Hydrogen peroxide is considered a low regulatory priority compound by the U.S. Food and Drug Administration. It is used to control fungal infections on fish eggs. We studied the treatment profiles of hydrogen peroxide in Heath, McDonald egg jar, and Clark-Williamson incubators during treatments intended to deliver an effective regimen of at least 500 ??L hydrogen peroxide/L (i.e., treatments of 500 and 1,000 ??L/L) for 15 min. Hydrogen peroxide concentrations decreased with increasing distance from the influent water in both Heath and Clark-Williamson incubators. The top treatment tray (tray 2) of the Heath incubator received more than 90% of the intended regimen during the 500 ??L/L treatment, whereas at 1,000 ??L/L, all trays had hydrogen peroxide concentrations at or above 500 ??L/L for 15 min. None of the compartments in the Clark-Williamson incubator received the intended therapeutic regimen when treated at 500 ??L/L. The McDonald egg jar system distributed the intended concentration for the designated treatment period in all jars, except those located directly below the influent water. Our results indicate that dilution of therapeutants applied through certain egg incubation systems significantly decreases the efficacy of treatments and may render them ineffective. The dilution characteristics of egg incubation systems should be assessed in order to ensure proper delivery of all intended chemical concentrations and exposure regimens. Suggestions for maintaining the minimum effective concentrations in evaluated incubators are included.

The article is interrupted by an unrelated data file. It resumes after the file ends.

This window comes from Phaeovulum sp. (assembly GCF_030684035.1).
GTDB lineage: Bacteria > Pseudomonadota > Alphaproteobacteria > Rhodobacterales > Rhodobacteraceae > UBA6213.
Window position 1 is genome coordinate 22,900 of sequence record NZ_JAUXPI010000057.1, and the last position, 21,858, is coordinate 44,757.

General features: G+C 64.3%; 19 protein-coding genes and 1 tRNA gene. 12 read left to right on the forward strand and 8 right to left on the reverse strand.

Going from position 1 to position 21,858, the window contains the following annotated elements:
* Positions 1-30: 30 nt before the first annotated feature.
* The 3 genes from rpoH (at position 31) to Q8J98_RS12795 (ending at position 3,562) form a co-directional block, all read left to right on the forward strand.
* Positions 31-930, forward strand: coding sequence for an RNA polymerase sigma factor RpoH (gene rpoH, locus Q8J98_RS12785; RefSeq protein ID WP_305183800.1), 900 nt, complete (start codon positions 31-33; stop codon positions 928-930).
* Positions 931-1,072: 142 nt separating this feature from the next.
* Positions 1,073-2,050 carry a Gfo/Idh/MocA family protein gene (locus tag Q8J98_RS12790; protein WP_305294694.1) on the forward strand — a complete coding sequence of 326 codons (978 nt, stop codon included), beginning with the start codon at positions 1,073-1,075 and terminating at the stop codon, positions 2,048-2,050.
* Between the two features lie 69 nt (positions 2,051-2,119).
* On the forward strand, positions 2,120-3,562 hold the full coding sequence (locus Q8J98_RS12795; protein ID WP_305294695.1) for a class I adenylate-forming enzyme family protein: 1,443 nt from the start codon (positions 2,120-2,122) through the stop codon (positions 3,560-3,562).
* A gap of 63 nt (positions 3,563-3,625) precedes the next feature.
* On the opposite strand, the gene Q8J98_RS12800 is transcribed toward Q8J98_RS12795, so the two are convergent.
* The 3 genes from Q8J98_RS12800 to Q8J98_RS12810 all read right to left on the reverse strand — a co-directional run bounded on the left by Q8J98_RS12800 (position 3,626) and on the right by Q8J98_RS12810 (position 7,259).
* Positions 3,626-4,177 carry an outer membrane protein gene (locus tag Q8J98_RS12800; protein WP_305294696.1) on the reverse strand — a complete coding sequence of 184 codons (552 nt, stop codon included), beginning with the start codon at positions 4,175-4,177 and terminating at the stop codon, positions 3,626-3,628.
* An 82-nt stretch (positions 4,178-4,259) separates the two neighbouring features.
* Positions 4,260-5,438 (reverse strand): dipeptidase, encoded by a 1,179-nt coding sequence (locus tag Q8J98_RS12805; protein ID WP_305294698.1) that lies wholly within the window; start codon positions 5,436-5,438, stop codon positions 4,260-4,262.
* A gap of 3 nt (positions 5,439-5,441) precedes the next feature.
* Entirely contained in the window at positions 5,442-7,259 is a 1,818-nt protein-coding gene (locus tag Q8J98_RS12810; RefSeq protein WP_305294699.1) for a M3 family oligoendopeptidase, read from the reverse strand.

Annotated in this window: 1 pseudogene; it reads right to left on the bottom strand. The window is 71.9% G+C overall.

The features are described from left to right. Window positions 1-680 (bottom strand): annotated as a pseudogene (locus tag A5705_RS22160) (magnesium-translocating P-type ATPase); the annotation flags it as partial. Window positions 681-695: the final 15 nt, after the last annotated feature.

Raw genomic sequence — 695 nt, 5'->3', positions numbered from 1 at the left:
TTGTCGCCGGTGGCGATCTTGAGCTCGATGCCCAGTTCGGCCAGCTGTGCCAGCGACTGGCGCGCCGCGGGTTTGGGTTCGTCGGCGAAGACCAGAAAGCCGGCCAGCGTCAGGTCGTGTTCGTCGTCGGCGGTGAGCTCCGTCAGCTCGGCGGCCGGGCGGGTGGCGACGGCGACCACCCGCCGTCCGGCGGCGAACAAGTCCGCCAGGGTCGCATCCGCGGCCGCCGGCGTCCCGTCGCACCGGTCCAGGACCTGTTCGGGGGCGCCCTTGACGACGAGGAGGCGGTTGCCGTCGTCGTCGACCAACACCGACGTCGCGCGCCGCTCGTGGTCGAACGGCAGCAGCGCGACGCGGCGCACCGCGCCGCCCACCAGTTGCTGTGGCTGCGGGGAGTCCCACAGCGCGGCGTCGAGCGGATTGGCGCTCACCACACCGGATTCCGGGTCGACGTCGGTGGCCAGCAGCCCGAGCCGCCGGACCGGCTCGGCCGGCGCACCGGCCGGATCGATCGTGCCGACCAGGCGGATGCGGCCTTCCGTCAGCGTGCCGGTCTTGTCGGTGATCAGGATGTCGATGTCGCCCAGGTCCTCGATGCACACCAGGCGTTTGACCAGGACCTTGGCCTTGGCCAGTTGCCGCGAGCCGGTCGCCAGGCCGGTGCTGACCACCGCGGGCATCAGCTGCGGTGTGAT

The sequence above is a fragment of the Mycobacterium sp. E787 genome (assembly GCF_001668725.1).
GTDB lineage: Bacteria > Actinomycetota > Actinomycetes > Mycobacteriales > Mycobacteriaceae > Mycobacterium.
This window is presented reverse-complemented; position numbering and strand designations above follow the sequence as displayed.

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Importance of analytically verifying chemical treatments